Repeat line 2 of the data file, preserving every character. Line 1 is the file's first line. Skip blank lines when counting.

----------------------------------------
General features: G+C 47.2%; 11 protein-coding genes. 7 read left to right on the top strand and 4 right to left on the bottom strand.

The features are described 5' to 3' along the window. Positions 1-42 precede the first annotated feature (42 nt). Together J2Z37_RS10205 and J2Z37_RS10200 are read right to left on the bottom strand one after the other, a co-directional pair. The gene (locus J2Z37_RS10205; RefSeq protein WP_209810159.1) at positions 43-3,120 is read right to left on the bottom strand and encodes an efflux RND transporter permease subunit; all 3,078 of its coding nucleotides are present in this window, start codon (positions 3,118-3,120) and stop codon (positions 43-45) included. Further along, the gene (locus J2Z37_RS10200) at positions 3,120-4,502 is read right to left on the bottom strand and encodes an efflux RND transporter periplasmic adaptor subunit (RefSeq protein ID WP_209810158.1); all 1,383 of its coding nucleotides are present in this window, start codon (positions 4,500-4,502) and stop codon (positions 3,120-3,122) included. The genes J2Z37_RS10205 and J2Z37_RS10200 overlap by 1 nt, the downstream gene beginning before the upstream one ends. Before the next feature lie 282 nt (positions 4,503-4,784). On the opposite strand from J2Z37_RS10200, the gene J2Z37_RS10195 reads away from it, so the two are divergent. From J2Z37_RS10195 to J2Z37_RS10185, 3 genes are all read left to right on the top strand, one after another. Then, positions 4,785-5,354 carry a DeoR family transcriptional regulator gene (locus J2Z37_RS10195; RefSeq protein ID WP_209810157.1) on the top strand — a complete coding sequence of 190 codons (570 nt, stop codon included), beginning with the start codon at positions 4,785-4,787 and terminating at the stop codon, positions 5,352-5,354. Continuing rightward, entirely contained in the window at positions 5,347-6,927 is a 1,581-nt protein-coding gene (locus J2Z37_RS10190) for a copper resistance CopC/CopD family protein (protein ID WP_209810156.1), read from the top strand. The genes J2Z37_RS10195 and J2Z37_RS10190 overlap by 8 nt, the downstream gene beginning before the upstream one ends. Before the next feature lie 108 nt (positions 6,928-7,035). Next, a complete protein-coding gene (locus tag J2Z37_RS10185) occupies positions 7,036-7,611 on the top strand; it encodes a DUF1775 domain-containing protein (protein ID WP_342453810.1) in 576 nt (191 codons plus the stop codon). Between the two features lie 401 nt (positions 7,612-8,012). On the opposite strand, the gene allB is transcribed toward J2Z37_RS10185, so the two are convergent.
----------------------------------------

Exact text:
The features are described 5' to 3' along the window. Positions 1-42 precede the first annotated feature (42 nt). Together J2Z37_RS10205 and J2Z37_RS10200 are read right to left on the bottom strand one after the other, a co-directional pair. The gene (locus J2Z37_RS10205; RefSeq protein WP_209810159.1) at positions 43-3,120 is read right to left on the bottom strand and encodes an efflux RND transporter permease subunit; all 3,078 of its coding nucleotides are present in this window, start codon (positions 3,118-3,120) and stop codon (positions 43-45) included. Further along, the gene (locus J2Z37_RS10200) at positions 3,120-4,502 is read right to left on the bottom strand and encodes an efflux RND transporter periplasmic adaptor subunit (RefSeq protein ID WP_209810158.1); all 1,383 of its coding nucleotides are present in this window, start codon (positions 4,500-4,502) and stop codon (positions 3,120-3,122) included. The genes J2Z37_RS10205 and J2Z37_RS10200 overlap by 1 nt, the downstream gene beginning before the upstream one ends. Before the next feature lie 282 nt (positions 4,503-4,784). On the opposite strand from J2Z37_RS10200, the gene J2Z37_RS10195 reads away from it, so the two are divergent. From J2Z37_RS10195 to J2Z37_RS10185, 3 genes are all read left to right on the top strand, one after another. Then, positions 4,785-5,354 carry a DeoR family transcriptional regulator gene (locus J2Z37_RS10195; RefSeq protein ID WP_209810157.1) on the top strand — a complete coding sequence of 190 codons (570 nt, stop codon included), beginning with the start codon at positions 4,785-4,787 and terminating at the stop codon, positions 5,352-5,354. Continuing rightward, entirely contained in the window at positions 5,347-6,927 is a 1,581-nt protein-coding gene (locus J2Z37_RS10190) for a copper resistance CopC/CopD family protein (protein ID WP_209810156.1), read from the top strand. The genes J2Z37_RS10195 and J2Z37_RS10190 overlap by 8 nt, the downstream gene beginning before the upstream one ends. Before the next feature lie 108 nt (positions 6,928-7,035). Next, a complete protein-coding gene (locus tag J2Z37_RS10185) occupies positions 7,036-7,611 on the top strand; it encodes a DUF1775 domain-containing protein (protein ID WP_342453810.1) in 576 nt (191 codons plus the stop codon). Between the two features lie 401 nt (positions 7,612-8,012). On the opposite strand, the gene allB is transcribed toward J2Z37_RS10185, so the two are convergent.